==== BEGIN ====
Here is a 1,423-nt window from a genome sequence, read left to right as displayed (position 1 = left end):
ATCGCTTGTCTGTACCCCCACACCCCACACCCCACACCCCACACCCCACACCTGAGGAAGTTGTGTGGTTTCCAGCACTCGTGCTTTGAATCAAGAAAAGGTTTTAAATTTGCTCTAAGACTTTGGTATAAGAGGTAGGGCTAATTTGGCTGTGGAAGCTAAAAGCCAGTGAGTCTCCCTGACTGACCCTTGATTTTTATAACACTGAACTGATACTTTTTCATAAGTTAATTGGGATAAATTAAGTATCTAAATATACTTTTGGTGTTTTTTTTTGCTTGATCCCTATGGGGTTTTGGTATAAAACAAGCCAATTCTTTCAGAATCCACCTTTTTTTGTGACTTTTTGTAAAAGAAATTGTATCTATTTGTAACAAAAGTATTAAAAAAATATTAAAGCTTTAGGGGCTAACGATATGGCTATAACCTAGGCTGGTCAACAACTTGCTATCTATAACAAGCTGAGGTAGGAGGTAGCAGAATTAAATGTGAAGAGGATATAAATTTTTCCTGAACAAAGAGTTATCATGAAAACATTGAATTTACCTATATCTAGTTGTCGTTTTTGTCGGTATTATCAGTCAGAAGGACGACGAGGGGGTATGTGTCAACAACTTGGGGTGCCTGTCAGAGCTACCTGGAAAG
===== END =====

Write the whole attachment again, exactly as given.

Here is a 1,423-nt window from a genome sequence, read left to right as displayed (position 1 = left end):
ATCGCTTGTCTGTACCCCCACACCCCACACCCCACACCCCACACCCCACACCTGAGGAAGTTGTGTGGTTTCCAGCACTCGTGCTTTGAATCAAGAAAAGGTTTTAAATTTGCTCTAAGACTTTGGTATAAGAGGTAGGGCTAATTTGGCTGTGGAAGCTAAAAGCCAGTGAGTCTCCCTGACTGACCCTTGATTTTTATAACACTGAACTGATACTTTTTCATAAGTTAATTGGGATAAATTAAGTATCTAAATATACTTTTGGTGTTTTTTTTTGCTTGATCCCTATGGGGTTTTGGTATAAAACAAGCCAATTCTTTCAGAATCCACCTTTTTTTGTGACTTTTTGTAAAAGAAATTGTATCTATTTGTAACAAAAGTATTAAAAAAATATTAAAGCTTTAGGGGCTAACGATATGGCTATAACCTAGGCTGGTCAACAACTTGCTATCTATAACAAGCTGAGGTAGGAGGTAGCAGAATTAAATGTGAAGAGGATATAAATTTTTCCTGAACAAAGAGTTATCATGAAAACATTGAATTTACCTATATCTAGTTGTCGTTTTTGTCGGTATTATCAGTCAGAAGGACGACGAGGGGGTATGTGTCAACAACTTGGGGTGCCTGTCAGAGCTACCTGGAAAG